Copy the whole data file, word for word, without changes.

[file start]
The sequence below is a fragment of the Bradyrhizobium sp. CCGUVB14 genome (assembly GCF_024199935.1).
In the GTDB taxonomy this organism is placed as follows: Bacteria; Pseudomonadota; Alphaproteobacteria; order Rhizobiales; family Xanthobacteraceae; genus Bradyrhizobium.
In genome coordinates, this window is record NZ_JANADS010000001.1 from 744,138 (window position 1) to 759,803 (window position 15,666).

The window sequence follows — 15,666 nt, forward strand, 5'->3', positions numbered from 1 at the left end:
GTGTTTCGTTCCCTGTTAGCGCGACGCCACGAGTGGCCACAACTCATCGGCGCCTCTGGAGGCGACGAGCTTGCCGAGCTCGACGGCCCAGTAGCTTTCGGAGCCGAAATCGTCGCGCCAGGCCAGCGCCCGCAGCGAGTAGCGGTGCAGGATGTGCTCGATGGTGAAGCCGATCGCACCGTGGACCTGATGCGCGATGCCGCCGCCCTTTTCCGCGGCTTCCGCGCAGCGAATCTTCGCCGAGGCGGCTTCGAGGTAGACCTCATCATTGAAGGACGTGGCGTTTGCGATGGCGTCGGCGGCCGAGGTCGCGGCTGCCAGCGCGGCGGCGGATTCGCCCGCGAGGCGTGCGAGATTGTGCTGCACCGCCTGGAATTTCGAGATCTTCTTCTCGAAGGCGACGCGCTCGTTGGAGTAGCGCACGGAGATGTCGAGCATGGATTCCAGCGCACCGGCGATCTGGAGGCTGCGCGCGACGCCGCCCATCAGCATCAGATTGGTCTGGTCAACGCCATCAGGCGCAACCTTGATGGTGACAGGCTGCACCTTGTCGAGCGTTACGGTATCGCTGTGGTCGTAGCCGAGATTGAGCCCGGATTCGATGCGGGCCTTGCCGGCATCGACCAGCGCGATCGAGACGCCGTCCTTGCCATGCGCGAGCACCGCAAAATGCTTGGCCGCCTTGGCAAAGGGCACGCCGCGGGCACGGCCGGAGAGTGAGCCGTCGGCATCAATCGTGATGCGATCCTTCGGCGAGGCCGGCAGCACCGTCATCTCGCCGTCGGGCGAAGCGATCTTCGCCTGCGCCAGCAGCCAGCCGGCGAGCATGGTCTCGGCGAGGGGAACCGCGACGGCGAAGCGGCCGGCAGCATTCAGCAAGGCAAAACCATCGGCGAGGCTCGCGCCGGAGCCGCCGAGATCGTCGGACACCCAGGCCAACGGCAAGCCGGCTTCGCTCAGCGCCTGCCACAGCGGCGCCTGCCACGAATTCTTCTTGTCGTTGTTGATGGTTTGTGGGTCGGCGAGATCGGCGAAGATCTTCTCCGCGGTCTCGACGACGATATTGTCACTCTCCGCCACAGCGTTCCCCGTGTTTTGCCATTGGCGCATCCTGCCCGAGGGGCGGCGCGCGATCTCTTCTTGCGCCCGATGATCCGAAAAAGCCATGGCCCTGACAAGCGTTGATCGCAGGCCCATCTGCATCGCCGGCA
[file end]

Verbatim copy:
The sequence below is a fragment of the Bradyrhizobium sp. CCGUVB14 genome (assembly GCF_024199935.1).
In the GTDB taxonomy this organism is placed as follows: Bacteria; Pseudomonadota; Alphaproteobacteria; order Rhizobiales; family Xanthobacteraceae; genus Bradyrhizobium.
In genome coordinates, this window is record NZ_JANADS010000001.1 from 744,138 (window position 1) to 759,803 (window position 15,666).

The window sequence follows — 15,666 nt, forward strand, 5'->3', positions numbered from 1 at the left end:
GTGTTTCGTTCCCTGTTAGCGCGACGCCACGAGTGGCCACAACTCATCGGCGCCTCTGGAGGCGACGAGCTTGCCGAGCTCGACGGCCCAGTAGCTTTCGGAGCCGAAATCGTCGCGCCAGGCCAGCGCCCGCAGCGAGTAGCGGTGCAGGATGTGCTCGATGGTGAAGCCGATCGCACCGTGGACCTGATGCGCGATGCCGCCGCCCTTTTCCGCGGCTTCCGCGCAGCGAATCTTCGCCGAGGCGGCTTCGAGGTAGACCTCATCATTGAAGGACGTGGCGTTTGCGATGGCGTCGGCGGCCGAGGTCGCGGCTGCCAGCGCGGCGGCGGATTCGCCCGCGAGGCGTGCGAGATTGTGCTGCACCGCCTGGAATTTCGAGATCTTCTTCTCGAAGGCGACGCGCTCGTTGGAGTAGCGCACGGAGATGTCGAGCATGGATTCCAGCGCACCGGCGATCTGGAGGCTGCGCGCGACGCCGCCCATCAGCATCAGATTGGTCTGGTCAACGCCATCAGGCGCAACCTTGATGGTGACAGGCTGCACCTTGTCGAGCGTTACGGTATCGCTGTGGTCGTAGCCGAGATTGAGCCCGGATTCGATGCGGGCCTTGCCGGCATCGACCAGCGCGATCGAGACGCCGTCCTTGCCATGCGCGAGCACCGCAAAATGCTTGGCCGCCTTGGCAAAGGGCACGCCGCGGGCACGGCCGGAGAGTGAGCCGTCGGCATCAATCGTGATGCGATCCTTCGGCGAGGCCGGCAGCACCGTCATCTCGCCGTCGGGCGAAGCGATCTTCGCCTGCGCCAGCAGCCAGCCGGCGAGCATGGTCTCGGCGAGGGGAACCGCGACGGCGAAGCGGCCGGCAGCATTCAGCAAGGCAAAACCATCGGCGAGGCTCGCGCCGGAGCCGCCGAGATCGTCGGACACCCAGGCCAACGGCAAGCCGGCTTCGCTCAGCGCCTGCCACAGCGGCGCCTGCCACGAATTCTTCTTGTCGTTGTTGATGGTTTGTGGGTCGGCGAGATCGGCGAAGATCTTCTCCGCGGTCTCGACGACGATATTGTCACTCTCCGCCACAGCGTTCCCCGTGTTTTGCCATTGGCGCATCCTGCCCGAGGGGCGGCGCGCGATCTCTTCTTGCGCCCGATGATCCGAAAAAGCCATGGCCCTGACAAGCGTTGATCGCAGGCCCATCTGCATCGCCGGCA